Anne Marice Sajorne is a Rugby coach from the Philippines. At only 23 she became a regional coach and established two new Rugby Clubs in her area.
Below, we asked Anne about her coaching journey and the culture of Rugby in her home country.
Can you tell us about the culture of Rugby in the Philippines; is it well watched and participated?
Rugby still remains widely unknown but it is relatively known within the rugby community. One good thing about rugby, really, is the fact the culture we have here is similar to other rugby clubs around the globe. I think sheer love and enjoyment of the game is the reason why we have regional clubs set up across the archipelago.
Different regions have tournaments set up all-year round so we do have enough clubs to get a tournament going in various regions.
Are there many women and girls that play Rugby?
Philippines have a National Women’s Team, called the Lady Volcanoes. It started in 2010, but what our National Team has achieved in such a short time is pretty impressive, we’re talking about players who have never even seen a rugby game, let alone, seen rugby ball, went on to represent our country in the 2015 SEA Games and brought home a medal.
Grassroots development is definitely growing. In Visayas, Cebu has an Annual International All Ladies Cebu 10s Rugby Festival which is a great opportunity for homegrown players to learn and build experience so we do have quite a few women and girls who play rugby.
Are their many female coaches involved with Rugby? If not, what is it that inspired you to become one?
Here in the Philippines, we do have female coaches, most of us are involved in the development of the game.
There are a lot of women who wants to take up sports but are never given an opportunity to pursue it so it’s just about creating venues for women and girls to have fun, play, and join in whatever sports or roles they want to partake in. In my case, there are a lot of untapped opportunities in sports so that’s pretty much the deciding factor for me.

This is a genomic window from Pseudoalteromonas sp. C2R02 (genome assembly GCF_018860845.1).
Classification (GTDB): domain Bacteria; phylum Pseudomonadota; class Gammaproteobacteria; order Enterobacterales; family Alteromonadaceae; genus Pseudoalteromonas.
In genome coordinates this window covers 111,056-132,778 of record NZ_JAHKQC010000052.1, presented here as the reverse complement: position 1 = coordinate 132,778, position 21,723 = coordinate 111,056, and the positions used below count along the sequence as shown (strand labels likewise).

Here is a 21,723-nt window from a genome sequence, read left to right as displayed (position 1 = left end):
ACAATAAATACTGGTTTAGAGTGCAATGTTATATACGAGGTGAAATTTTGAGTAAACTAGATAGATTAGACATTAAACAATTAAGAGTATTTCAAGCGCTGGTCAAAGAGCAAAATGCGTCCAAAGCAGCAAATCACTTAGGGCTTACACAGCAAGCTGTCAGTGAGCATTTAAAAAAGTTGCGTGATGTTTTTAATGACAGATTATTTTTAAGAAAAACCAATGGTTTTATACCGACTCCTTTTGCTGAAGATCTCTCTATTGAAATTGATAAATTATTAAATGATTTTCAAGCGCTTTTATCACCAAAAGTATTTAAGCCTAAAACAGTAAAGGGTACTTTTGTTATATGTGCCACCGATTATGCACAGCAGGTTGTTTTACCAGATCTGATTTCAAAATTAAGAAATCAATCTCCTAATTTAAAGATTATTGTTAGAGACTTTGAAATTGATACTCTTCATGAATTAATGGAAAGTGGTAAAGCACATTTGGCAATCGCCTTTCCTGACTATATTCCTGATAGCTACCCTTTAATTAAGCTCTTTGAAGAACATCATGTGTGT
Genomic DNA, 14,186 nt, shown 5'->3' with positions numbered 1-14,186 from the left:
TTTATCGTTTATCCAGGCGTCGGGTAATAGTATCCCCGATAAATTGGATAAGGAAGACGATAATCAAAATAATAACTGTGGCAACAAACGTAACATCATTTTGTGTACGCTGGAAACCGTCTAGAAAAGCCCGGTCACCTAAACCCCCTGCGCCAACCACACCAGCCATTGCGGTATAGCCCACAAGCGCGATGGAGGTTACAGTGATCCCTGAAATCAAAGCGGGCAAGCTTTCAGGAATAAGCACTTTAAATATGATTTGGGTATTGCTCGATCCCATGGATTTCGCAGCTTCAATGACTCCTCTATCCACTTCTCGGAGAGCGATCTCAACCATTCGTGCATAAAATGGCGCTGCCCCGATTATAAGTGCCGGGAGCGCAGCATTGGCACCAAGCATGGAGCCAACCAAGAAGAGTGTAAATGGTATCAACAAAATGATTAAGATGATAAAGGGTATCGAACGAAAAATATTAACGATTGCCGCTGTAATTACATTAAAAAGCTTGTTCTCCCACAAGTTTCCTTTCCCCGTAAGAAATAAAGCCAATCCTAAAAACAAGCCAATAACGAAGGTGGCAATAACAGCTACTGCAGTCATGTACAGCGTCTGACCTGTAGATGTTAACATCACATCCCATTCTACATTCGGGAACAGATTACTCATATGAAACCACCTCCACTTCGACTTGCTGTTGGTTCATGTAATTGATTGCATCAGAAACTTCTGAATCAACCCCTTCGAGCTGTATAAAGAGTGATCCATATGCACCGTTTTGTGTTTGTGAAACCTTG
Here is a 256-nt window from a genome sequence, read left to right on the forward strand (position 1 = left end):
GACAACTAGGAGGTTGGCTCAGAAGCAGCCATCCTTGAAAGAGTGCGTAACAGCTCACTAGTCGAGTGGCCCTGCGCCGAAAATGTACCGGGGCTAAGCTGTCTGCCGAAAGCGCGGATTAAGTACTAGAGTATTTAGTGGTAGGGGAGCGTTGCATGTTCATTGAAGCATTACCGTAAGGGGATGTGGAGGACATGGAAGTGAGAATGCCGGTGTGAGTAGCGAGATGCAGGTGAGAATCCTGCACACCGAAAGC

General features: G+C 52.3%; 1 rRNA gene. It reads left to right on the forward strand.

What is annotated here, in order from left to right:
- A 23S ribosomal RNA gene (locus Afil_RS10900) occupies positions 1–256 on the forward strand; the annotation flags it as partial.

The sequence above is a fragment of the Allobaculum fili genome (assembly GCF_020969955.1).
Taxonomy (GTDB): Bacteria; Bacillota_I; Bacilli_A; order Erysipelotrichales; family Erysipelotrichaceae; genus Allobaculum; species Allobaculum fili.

Tell us about your journey in becoming a regional coach – at only 23 that is a big achievement?
Well, I am 24 now. I’m a sports enthusiasts and a rugby fan since I was 15 years old. I have never played it nor held a rugby ball but I became a fan from just watching a few games on TV. The game holds such a close resemblance to a lot of Filipino outdoor games. I knew right then and there I just wanted to give it a go but unfortunately, there aren’t any rugby in my country up until I found it 5 years after. From then on, I went to trainings, became a player, there was an opportunity to be a coach, I grabbed it. I honestly think, this is what happens when passionate sports fans are given opportunity to do what they do or simply, when there are opportunities for people to partake in.
What is involved with your role as regional coach?
As a regional coach, it is our duty to develop the game in our respective regions. It is our mission to have rugby be part of the mainstream sports program, for our schools and communities. Ultimately, our vision for the sport is to be played and embraced by Filipinos.
Philippines is a basketball nation and not everybody can be part of the 15-Team roster and there aren’t that much opportunities, especially, in other regions of the Philippines so it’s just really about creating more platforms for Filipinos to excel in.
The challenge was and still is; how do you promote a sport that is unknown and has misconceptions of being ‘brutal and dangerous’ for people who have never played contact sport.
The thing is, Rugby is a sport. It has fundamentals which all other sports have, so it isn’t different from any other sport. It’s similar in a lot of ways with sports like, Basketball, Football, Soccer, or any other sport that whoever scores more points wins. Both clubs, Bacolod and Iloilo, have strong youth attendance. It certainly helps clear up the idea that the ‘rugby is dangerous.’
Can you tell us more about each of your rugby clubs?
Bacolod Roosters RFC was established in 2014 and Iloilo Rugby Club started just last year. We have two coaches. Bacolod has three you teams, two boys team and one girls’ team. Iloilo on the other hand has one senior’s team, called Panay Pirates. Iloilo is yet to form a youth team while Bacolod on the other hand, is yet to form a senior’s team.
We make use of the public football field available to us so it gets real challenging as most of the fields are not well maintained but it highlights one of the good things about rugby is that you just need to make the numbers and a rugby ball to make it work.
Do you face any challenges being a female coach?
Challenges aren’t that different but there are a few instances that you tend to notice you are treated differently as opposed to how male coaches are treated. At one point, some do not even acknowledge you are the team coach but I’m not, at all, bothered by it. I mainly coach grassroots teams so it’s all about making it fun and safe for the youth so that’s my number one concern.
What are your coaching ambitions?
I’m such a huge fan of sports that, in my lifetime, I hope I get to see every girl looks up to their female sporting heroes with the same enthusiasm like how boys look up to their sporting legends. I would love that.